Profile and outcome of patients with upper gastrointestinal bleeding presenting to urban emergency departments of tertiary hospitals in Tanzania.BMC Gastroenterol. 2019 Dec 10; 19(1):212.BG
Upper gastrointestinal bleeding (UGIB) is a common emergency department (ED) presentation with high morbidity and mortality. There is a paucity of data on the profile and outcome of patients who present with UGIB to EDs, especially within limited resource settings where emergency medicine is a new specialty. We aim to describe the patient profile, clinical severity and outcomes of the patients who present with UGIB to the ED of tertiary referral hospitals in Tanzania.
This was a prospective cohort study of consecutive adult (≥18 years) patients presenting to the EDs of Muhimbili National Hospital (ED-MNH) and MUHAS Academic Medical Centre (ED-MAMC), in Tanzania with non-traumatic upper gastrointestinal bleeding (UGIB) from July 2018 to December 2018. Patient demographic data, clinical presentation, and ED and hospital management provided were recorded. We used the clinical Rockall score to assess disease severity. The primary outcome of 7- day mortality was summarized using descriptive statistics. Regression analysis was performed to identify predictors of mortality.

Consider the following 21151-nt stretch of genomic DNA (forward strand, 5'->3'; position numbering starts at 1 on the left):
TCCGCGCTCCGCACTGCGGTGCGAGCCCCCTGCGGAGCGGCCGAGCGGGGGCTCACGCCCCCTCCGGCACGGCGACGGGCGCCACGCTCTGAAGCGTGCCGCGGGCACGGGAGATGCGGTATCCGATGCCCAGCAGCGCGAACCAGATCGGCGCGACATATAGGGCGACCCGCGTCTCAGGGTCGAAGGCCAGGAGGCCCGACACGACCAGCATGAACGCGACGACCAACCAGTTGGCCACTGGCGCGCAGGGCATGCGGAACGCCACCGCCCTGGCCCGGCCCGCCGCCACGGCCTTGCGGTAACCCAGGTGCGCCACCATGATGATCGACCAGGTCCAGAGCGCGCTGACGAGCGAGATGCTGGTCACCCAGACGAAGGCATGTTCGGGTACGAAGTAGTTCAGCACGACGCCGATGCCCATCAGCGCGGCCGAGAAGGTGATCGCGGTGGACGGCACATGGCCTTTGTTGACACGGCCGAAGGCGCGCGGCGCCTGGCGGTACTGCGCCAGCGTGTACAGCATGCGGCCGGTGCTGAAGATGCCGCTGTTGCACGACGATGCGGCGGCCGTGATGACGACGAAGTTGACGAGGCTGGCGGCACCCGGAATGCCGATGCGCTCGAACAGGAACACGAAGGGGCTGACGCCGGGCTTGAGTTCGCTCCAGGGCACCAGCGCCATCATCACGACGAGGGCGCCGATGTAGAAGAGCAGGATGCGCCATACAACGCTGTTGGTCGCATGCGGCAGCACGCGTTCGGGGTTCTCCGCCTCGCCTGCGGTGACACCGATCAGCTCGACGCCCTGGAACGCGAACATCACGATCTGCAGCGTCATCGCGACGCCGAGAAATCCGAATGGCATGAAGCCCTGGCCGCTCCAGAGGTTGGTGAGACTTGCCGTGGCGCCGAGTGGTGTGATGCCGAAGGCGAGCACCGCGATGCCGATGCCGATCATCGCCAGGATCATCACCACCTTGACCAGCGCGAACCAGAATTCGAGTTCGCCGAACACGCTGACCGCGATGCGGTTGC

During the study period, 123 patients presented to one of the two EDs with an UGIB. The median age was 42 years (Interquartile range (IQR) 32-64 years), and 87 (70.7%) were male. Hematemesis with melena was the most frequently encountered ED complaint 39 (31.7%). Within 7 days, 23 (18.7%) patients died and one-third 8 (34.8%) of these died within 24 h. There were no ED deaths. About 65.1% of the patients had severe anemia but only 60 (48.8%) received blood transfusion in the ED. Amongst those with history of (h/o) esophageal varices 7(41.2%) did not receive octreotide. Upper GI endoscopy, was performed on 46 (37.4%) patients, of whom only 8 (17.4%) received endoscopy within 24 h (early UGI endoscopy). All patients who received early UGI endoscopy had a low or moderate clinical Rockall score i.e. < 3 and 3-4. No patient with scores of > 4 received early UGI endoscopy. Age > 40 years was a significant independent predictor of mortality (OR = 7.00 (95% CI 1.7-29.2). Having a high clinical Rockall score of ≥ 4 was a significant independent predictor of mortality (OR = 6.4 (95% CI 1.8-22.8).
In this urban ED in Sub-Saharan Africa, UGIB carried a high mortality rate. Age > 40 years and clinical Rockall score ≥ 4 were independent predictors of higher mortality. Future studies should focus on evaluating how to improve access to UGI endoscopy so as to improve outcomes.